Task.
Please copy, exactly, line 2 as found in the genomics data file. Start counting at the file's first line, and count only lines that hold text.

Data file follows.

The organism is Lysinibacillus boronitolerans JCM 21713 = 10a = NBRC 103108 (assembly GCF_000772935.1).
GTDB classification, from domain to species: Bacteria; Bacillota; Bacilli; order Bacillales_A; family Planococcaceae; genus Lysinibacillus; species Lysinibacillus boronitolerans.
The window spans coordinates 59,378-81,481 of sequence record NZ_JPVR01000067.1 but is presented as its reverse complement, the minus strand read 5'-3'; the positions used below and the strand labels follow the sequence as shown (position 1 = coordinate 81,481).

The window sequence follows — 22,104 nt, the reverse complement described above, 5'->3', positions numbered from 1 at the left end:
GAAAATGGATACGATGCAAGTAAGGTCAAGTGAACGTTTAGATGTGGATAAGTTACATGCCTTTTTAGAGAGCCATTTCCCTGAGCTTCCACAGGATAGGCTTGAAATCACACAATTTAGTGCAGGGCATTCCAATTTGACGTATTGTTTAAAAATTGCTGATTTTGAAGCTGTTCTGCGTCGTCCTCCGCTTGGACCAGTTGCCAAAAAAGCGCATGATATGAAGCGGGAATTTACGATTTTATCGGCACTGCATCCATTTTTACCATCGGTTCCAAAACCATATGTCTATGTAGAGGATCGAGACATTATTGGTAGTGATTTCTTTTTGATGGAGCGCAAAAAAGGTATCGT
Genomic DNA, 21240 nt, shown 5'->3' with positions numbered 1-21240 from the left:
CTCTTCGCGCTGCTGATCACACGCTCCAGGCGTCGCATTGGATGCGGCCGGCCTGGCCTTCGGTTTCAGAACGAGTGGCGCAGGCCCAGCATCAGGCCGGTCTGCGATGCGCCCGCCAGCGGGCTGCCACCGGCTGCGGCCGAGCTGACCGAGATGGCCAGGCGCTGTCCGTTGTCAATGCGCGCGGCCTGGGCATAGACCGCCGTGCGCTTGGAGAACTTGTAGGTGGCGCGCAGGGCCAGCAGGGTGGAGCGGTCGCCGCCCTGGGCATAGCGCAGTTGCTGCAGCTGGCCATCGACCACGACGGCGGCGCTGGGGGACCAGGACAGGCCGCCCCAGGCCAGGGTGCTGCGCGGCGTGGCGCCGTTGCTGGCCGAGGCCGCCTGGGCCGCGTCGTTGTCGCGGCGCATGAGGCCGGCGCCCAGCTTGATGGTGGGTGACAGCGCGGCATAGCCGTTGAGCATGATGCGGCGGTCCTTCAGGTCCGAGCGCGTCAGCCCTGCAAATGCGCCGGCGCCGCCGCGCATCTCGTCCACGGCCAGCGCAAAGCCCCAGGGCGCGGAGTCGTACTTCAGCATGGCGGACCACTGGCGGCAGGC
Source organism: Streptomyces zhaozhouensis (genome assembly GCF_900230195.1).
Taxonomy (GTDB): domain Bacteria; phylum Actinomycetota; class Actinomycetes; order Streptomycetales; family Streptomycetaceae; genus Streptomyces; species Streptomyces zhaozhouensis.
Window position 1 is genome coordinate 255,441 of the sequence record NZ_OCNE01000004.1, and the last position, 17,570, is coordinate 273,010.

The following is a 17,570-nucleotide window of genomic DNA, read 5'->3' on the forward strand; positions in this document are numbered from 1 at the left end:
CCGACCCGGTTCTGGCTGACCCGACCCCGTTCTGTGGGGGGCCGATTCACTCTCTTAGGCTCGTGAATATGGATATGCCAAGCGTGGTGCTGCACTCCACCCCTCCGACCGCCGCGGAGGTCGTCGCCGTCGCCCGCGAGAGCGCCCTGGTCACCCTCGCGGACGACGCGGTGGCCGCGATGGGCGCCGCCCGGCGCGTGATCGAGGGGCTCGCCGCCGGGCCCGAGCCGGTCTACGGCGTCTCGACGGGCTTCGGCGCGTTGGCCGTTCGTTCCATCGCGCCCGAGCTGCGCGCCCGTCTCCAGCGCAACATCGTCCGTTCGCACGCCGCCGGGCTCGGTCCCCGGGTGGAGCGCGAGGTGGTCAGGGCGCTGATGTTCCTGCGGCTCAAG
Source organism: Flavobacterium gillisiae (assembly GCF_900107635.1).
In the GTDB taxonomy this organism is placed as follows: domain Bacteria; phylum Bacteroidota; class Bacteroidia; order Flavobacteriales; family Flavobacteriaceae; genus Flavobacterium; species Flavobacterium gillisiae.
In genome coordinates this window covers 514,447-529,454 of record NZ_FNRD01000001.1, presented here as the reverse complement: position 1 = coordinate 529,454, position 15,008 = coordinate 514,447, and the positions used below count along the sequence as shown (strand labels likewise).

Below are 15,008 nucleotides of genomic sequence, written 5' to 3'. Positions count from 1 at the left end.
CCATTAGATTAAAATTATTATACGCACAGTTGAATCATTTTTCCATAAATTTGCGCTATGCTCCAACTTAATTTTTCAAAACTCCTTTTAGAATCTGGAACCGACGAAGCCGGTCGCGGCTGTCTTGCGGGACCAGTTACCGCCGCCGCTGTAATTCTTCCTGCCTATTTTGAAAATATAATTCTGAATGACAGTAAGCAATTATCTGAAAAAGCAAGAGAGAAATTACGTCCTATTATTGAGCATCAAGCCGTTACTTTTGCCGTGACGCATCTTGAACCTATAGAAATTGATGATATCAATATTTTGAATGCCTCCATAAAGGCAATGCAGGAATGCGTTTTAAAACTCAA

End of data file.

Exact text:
GTDB classification, from domain to species: Bacteria; Bacillota; Bacilli; order Bacillales_A; family Planococcaceae; genus Lysinibacillus; species Lysinibacillus boronitolerans.